Hallsby G. (2009). Plantering av barrträd [Planting of conifers]. Skogsstyrelsen, Jönköping, Skogsskötselserien 3. http://www.skogsstyrelsen.se/Aga-och-bruka/Skogsbruk/Skogsskotselserien/Plantering-av-barrtrad/. [Cited 8 Feb 2013].

Hasse W.D., Ek A.R. (1981). A simulated comparison of yields for even- versus uneven-aged management of northern hardwood stands. Journal of Environmental Management 12: 235–246.

Hladík M. (1975). Die holzproduktion im gemischten Tannen-Buchenwald bei einer Kahlschlag- und Plenterwirtschaft [Production of timber in mixed fir-beech forest at clear-felling and selection systems]. Zbornik vedeckych Prac Lesnickej fakulty VSLD Zvolene 17: 55–72.

Hörnberg G., Ohlsson M., Zackrisson O. (2009). Stand dynamics, regeneration patterns and long-term continuity in boreal old-growth Picea abies swamp-forests. Journal of Vegetation Science 6: 291–298.

Indermühle M., Raetz P., Volz R. (2005). LOTHAR Ursächliche Zusammenhänge und Risikoentwicklung. Synthese des Teilprogramms 6. Umwelt-Materialien 184. Bundesamt für Umwelt, Wald und Landschaft (BUWAL). Bern. 145 p.

Karlsson C. (2000). Seed production of Pinus sylvestris after release cutting. Canadian Journal of Forest Research 30: 982–989.

Karlsson C., Örlander G. (2000). Soil scarification shortly before a rich seed fall improves seedling establishment in seed tree stands of Pinus sylvestris. Scandinavian Journal of Forest Research 15: 256–266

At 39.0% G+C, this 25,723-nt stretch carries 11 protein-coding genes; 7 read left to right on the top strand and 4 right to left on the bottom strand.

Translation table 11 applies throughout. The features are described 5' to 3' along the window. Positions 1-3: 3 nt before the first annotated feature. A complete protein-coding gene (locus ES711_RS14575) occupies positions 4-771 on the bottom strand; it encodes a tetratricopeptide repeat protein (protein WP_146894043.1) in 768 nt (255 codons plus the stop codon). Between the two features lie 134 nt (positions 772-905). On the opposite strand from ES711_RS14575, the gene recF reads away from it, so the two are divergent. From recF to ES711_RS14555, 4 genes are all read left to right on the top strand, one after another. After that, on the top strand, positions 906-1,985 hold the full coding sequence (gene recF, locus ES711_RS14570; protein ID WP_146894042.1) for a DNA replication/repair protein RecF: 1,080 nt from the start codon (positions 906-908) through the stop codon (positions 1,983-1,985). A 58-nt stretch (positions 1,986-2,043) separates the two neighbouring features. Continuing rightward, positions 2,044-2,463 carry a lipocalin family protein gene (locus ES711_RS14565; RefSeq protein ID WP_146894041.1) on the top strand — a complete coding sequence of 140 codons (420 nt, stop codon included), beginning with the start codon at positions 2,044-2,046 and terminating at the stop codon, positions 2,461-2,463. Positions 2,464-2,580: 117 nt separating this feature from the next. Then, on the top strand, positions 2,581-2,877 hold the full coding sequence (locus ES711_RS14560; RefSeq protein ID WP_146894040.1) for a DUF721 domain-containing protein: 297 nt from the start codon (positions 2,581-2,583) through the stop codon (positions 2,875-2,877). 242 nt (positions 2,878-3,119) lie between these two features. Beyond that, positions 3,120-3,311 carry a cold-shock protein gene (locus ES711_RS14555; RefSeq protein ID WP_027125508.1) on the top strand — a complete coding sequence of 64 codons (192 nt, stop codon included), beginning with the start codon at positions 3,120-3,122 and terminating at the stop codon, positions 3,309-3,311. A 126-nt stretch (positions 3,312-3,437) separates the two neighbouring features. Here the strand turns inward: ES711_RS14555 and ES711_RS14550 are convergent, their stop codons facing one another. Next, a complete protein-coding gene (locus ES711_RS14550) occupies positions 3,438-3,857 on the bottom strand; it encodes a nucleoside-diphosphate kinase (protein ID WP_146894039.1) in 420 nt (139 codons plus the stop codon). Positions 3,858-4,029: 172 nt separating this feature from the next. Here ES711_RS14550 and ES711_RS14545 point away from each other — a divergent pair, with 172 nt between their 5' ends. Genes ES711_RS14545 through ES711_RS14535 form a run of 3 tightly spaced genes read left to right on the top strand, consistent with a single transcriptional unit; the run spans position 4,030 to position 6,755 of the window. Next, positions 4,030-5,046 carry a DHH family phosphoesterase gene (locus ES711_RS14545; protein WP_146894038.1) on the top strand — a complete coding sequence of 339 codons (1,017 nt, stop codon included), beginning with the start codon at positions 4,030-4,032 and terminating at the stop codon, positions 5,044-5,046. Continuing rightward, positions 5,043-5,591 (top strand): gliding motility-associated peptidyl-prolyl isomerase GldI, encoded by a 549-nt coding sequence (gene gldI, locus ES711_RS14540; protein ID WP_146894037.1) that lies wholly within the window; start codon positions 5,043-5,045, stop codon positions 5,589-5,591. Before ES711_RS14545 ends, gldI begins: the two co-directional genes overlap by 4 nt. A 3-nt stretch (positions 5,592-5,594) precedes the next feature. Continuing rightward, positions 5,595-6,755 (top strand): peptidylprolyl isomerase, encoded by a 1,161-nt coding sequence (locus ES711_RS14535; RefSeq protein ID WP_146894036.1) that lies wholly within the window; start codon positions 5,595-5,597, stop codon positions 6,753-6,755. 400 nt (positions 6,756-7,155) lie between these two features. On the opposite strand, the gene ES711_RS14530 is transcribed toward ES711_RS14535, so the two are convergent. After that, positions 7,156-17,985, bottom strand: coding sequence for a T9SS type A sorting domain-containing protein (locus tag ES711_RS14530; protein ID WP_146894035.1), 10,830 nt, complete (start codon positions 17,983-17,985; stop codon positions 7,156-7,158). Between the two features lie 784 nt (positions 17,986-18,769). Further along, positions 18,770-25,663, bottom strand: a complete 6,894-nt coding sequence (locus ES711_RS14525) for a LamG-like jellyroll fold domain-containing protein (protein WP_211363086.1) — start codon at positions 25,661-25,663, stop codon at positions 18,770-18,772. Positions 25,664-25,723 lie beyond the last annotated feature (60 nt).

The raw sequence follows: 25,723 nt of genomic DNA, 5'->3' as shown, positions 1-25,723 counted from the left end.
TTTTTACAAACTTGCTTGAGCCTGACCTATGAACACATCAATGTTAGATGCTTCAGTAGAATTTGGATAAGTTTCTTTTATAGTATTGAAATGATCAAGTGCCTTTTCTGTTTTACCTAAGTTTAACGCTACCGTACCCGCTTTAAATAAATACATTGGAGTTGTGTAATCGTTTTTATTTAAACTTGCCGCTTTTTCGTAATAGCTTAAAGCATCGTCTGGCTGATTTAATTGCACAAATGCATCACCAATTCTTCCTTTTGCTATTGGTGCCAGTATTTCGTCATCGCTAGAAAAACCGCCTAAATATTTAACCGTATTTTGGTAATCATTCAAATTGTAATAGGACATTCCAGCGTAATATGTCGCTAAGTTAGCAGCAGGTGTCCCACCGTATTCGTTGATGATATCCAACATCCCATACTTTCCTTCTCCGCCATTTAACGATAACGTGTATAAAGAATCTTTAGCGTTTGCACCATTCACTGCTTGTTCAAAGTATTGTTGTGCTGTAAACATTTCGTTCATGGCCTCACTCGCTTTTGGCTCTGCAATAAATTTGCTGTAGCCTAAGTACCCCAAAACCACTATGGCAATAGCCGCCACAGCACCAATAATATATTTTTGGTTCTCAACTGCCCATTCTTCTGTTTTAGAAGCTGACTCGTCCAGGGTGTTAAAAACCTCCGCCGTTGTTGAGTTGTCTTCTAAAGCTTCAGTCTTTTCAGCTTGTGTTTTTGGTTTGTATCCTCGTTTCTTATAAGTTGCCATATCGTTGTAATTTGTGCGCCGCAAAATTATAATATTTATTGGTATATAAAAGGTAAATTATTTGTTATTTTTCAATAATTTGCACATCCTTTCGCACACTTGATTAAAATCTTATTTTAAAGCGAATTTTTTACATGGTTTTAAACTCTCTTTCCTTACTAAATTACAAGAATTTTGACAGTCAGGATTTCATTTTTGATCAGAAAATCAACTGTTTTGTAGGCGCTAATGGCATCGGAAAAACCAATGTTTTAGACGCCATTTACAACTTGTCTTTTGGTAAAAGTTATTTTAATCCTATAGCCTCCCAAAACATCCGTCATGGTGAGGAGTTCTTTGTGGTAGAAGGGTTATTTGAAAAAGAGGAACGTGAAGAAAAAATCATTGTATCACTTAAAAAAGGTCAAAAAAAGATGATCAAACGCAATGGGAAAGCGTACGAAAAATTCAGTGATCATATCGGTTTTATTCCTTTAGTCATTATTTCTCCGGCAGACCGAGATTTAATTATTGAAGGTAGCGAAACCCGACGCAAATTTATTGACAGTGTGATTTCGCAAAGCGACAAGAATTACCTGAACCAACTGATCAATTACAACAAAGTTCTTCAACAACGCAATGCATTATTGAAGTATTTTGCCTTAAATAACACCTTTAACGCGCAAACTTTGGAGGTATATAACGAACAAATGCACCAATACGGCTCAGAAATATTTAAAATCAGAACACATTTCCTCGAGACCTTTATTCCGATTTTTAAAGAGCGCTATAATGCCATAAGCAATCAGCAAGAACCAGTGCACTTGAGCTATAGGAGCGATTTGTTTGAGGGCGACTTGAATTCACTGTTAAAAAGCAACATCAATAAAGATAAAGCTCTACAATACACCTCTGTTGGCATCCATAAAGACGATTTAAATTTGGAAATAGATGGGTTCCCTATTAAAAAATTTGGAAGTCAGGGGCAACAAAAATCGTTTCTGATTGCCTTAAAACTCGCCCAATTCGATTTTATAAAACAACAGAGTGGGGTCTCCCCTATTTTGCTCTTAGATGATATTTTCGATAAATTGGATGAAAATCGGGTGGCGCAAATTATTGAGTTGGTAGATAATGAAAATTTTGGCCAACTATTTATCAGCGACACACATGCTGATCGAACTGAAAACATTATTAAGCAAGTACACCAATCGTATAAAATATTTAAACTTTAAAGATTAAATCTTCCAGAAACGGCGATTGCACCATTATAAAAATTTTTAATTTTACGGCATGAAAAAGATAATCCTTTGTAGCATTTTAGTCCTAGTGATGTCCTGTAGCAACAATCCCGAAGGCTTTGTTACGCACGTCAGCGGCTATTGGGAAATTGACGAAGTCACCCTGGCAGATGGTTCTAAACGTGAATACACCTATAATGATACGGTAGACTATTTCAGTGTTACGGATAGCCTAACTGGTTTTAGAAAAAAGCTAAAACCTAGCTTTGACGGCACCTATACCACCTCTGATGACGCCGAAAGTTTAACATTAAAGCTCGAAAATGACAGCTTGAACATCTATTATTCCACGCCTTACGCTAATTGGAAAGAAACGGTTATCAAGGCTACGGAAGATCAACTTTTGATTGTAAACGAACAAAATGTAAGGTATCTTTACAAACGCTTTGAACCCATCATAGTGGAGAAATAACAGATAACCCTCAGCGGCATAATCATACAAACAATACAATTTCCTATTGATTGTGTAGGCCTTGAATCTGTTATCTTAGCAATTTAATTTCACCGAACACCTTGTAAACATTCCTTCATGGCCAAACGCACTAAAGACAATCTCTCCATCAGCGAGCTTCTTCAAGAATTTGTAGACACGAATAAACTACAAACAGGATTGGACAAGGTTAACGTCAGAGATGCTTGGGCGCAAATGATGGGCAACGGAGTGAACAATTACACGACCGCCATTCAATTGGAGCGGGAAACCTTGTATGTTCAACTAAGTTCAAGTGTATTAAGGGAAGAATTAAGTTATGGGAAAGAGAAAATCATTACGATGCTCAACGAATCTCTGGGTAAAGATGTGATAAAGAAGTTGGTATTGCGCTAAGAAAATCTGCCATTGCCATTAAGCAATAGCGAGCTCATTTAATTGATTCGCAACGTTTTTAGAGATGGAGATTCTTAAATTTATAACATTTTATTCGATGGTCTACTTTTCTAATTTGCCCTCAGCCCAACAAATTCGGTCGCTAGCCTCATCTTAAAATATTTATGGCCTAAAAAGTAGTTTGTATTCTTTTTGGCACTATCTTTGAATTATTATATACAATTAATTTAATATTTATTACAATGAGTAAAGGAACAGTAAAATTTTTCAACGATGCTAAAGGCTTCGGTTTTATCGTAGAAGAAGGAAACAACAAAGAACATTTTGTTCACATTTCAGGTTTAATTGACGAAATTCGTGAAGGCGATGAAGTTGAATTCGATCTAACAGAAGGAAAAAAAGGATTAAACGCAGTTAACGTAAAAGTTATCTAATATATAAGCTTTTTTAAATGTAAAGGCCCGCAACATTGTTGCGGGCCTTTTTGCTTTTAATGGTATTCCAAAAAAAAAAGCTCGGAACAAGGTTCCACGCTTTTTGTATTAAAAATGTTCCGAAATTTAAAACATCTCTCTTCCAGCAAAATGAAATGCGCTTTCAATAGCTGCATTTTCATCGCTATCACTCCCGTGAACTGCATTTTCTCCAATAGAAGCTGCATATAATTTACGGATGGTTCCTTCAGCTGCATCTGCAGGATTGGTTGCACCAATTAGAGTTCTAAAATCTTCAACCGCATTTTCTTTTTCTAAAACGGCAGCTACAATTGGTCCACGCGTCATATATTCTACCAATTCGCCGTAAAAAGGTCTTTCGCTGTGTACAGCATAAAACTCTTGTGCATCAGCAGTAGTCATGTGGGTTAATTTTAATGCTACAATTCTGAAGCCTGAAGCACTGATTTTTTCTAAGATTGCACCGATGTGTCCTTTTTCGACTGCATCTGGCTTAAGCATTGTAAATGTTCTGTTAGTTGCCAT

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Lähde E., Laiho O., Norokorpi Y., Saksa T. (2002). Development of Norway spruce dominated stands after single-tree selection and low thinning. Canadian Journal of Forest Research 32: 1577–1584.

Lundqvist L. (1990). Bielite – ett försök med alternativa skogsskötselmetoder i fjällnära granskog [Bielite – a field trial with alternative silvicultural methods in sub-alpine Norway spruce forests]. Institutionen för skogsskötsel, Sveriges Lantbruksuniversitet, Umeå, Arbetsrapporter 48. 25 p.

Lundqvist L. (1993). Changes in the stand structure on permanent Picea abies plots managed with single-tree selection. Scandinavian Journal of Forest Research 8: 510–517.

Lundqvist L. (2004). Stand development in uneven-aged sub-alpine Picea abies stands after partial harvest estimated from repeated surveys. Forestry 77: 119–129.

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Appendix 1

Below are the complete records for each plot (treatment) in the field trial. Stem no. is stems ha–1, basal area is m2 ha–1, and volume is m3 ha–1. Years indicate the year of the latest ended growing season, i.e. if measurements were done in spring or early summer the year was changed to the previous year.

Clear-cutting and planting
Year Species Standing after treatment Harvest + mortality
  Stem no. Basal area Volume Stem no. Basal area Volume
1923 Pine       53 2.6 23.0
Spruce       1109 24.4 179.0
1950 Pine       145 0.7 3.0
Spruce       323 1.3 5.0